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CENTRAL AMERICA: Progress for Women’s Rights More Impressive on Paper

Danilo Valladares

GUATEMALA CITY, Jul 6 2011 (IPS) - After protracted battles, women in Central America and southern Mexico have made headway in winning respect for their rights over the past decade, but the progress has been more formal than real, say women academics and activists.

“A number of achievements have been made, mainly in formal and legal terms, with regard to women’s rights,” Adelay Carías, a researcher with the Honduran NGO Feministas en Resistencia (Feminists in Resistance), told IPS.

“Now all of the countries have laws against domestic violence and national women’s institutes. Furthermore, there are women’s prosecutor’s offices and the women’s movement has become an important interlocutor with the state, with growing influence,” she added, referring to the countries of Mesoamerica.

Mesoamerica comprises the seven countries of Central America – Belize, Costa Rica, El Salvador, Guatemala, Honduras, Nicaragua and Panama – plus the nine states of southern and southeast Mexico, and has a combined population of 70 million people, with high overall poverty rates.

Despite the progress made, Carías says the accomplishments are not yet tangible for women in the region. “Achieving real and substantial changes in the lives of women is still a major challenge,” she said.

The activist said women’s rights are still being trampled – a situation that has taken a turn for the worse in Honduras since the June 2009 coup d’état that overthrew President Manuel Zelaya.

“Women had the right to use emergency contraception (the ‘morning-after pill’) for 20 years, but the day after the coup it was banned,” she complained. “We have been the victims of repression, and our National Women’s Institute was weakened.”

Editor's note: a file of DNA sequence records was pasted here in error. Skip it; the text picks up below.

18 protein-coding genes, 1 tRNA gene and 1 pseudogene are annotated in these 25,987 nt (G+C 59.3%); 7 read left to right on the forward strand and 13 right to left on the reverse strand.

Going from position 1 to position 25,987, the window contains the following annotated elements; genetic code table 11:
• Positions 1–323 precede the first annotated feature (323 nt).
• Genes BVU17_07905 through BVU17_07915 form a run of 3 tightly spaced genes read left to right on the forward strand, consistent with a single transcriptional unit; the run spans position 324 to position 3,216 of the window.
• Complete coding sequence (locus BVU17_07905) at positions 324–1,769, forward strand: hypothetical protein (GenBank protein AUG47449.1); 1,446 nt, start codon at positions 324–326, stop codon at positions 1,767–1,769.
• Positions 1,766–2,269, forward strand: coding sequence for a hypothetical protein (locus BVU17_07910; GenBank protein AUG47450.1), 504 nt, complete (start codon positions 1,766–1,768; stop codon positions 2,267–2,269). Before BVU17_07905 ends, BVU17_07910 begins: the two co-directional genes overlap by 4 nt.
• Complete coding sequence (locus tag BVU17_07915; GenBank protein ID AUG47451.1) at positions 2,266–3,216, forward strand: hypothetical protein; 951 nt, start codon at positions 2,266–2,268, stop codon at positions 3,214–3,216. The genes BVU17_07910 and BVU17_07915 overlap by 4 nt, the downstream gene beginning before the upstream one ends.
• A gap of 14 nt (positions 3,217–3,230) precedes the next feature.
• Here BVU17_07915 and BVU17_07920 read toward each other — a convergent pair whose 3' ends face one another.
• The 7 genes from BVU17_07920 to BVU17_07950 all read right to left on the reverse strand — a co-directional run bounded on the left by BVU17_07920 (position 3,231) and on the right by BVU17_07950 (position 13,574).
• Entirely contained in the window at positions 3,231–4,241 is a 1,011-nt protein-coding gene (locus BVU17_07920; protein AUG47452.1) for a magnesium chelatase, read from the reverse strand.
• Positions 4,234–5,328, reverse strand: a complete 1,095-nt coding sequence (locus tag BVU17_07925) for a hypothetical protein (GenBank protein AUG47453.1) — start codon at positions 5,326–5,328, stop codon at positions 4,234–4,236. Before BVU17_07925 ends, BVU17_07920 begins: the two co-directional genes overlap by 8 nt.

Walda Barrios, director of the gender programme at the Latin American Faculty of Social Sciences (FLACSO) in Guatemala, told IPS that without a doubt, progress has been made in the fight for the rights of women in Mesoamerica.

She added that “in countries like Costa Rica, Mexico, Guatemala and El Salvador there is now specific legislation clamping down on violence against women, under the specific concept of ‘femicide’,” a term coined for misogynist or gender-related murders of women.

She also mentioned strides made in other areas. “In the case of Guatemala, we have seen the creation of new academic and institutional spaces like the Women’s Institute in the University of San Carlos,” she said.

One of the aims of the Women’s Institute, which began to function in 2005, is to foment the participation of women in driving and guiding Guatemala’s development process, and in coming up with solutions to combat the oppression, marginalisation and discrimination of which women are victims.

Barrios also cited the strengthening of the Presidential Secretariat for Women, established in 2000 to coordinate public policies for the promotion of women’s development.

But in politics, for example, limited progress has been made in the last decade, and the marginalisation of women continues, the activist said.

According to the Inter-Parliamentary Union, in Mesoamerica, Costa Rica has the highest proportion of women lawmakers, 39 percent of the total, followed by Mexico, with 26 percent. Belize, which does not have a single female legislator, is in last place in the region.